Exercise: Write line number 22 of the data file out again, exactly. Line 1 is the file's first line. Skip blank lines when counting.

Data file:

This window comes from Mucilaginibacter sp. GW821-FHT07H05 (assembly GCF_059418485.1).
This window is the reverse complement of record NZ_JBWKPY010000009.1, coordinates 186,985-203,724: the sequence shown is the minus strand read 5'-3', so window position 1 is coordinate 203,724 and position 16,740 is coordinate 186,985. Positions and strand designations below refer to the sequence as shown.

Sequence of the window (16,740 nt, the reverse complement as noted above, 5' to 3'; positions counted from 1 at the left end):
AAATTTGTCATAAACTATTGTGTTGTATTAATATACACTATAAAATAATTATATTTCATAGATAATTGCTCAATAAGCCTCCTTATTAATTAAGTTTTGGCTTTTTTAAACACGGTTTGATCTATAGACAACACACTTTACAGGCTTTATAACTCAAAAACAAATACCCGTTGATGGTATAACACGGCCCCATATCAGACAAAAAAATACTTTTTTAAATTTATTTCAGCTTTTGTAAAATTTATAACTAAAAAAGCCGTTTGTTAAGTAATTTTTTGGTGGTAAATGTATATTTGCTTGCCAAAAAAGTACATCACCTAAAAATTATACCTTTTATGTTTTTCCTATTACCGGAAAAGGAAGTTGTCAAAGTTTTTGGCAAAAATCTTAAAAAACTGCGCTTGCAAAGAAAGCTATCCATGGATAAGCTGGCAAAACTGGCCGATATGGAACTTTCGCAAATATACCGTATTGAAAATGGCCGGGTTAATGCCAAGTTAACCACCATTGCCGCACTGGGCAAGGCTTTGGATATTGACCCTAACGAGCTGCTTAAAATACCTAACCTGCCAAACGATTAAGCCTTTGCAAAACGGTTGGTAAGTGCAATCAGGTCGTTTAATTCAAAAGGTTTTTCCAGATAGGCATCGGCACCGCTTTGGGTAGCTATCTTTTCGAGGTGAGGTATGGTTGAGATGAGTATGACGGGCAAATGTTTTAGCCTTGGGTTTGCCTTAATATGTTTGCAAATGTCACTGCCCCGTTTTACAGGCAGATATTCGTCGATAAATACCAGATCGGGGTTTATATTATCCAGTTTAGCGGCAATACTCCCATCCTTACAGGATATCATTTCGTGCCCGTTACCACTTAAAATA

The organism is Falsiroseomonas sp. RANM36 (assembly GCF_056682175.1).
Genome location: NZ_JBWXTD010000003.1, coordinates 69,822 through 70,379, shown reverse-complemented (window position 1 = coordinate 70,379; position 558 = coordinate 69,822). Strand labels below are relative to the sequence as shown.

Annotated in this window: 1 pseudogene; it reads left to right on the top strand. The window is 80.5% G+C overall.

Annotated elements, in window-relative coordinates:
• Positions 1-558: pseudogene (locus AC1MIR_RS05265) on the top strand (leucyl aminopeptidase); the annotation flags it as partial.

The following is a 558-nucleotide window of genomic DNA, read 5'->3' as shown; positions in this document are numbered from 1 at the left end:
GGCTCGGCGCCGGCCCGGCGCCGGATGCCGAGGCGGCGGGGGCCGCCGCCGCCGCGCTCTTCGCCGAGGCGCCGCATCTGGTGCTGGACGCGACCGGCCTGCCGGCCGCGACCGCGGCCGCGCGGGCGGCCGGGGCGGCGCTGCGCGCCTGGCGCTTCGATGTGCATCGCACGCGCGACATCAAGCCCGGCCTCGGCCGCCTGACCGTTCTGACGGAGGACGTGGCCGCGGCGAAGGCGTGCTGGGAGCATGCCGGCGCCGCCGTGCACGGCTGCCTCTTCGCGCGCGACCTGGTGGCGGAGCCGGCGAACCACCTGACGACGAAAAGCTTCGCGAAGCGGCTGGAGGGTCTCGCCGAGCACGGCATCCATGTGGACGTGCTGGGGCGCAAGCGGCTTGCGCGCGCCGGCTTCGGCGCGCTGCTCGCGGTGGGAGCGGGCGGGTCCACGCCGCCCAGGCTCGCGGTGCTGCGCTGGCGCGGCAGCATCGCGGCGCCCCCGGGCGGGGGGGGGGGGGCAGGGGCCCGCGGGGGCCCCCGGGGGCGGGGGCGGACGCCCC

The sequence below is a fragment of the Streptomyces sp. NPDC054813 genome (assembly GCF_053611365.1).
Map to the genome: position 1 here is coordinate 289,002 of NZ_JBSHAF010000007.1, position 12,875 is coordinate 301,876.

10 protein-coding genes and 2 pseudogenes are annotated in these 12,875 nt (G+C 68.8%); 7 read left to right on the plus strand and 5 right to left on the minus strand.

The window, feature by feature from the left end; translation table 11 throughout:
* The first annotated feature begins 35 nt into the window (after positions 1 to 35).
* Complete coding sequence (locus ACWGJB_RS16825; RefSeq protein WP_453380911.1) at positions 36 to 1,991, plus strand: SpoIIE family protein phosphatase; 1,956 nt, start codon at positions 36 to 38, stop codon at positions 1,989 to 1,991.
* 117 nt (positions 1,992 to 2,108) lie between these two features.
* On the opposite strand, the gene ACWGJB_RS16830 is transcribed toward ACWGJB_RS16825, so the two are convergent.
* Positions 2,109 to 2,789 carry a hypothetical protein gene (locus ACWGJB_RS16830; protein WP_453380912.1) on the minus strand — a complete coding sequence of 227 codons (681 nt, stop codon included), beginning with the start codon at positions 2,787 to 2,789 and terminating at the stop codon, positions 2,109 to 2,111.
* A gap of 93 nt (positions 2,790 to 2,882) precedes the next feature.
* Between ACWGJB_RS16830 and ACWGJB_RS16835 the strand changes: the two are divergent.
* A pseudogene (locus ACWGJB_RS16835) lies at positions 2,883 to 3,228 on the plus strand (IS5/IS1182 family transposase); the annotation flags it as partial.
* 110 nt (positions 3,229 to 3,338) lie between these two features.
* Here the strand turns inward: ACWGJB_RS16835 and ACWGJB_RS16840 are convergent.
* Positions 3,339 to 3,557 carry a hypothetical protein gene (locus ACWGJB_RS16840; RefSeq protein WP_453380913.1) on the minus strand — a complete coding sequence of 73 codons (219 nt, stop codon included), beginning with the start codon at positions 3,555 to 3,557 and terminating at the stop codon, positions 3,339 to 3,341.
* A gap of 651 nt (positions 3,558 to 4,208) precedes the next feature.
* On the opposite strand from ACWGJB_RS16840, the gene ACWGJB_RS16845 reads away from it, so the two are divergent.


* Between ACWGJB_RS16830 and ACWGJB_RS16835 the strand changes: the two are divergent.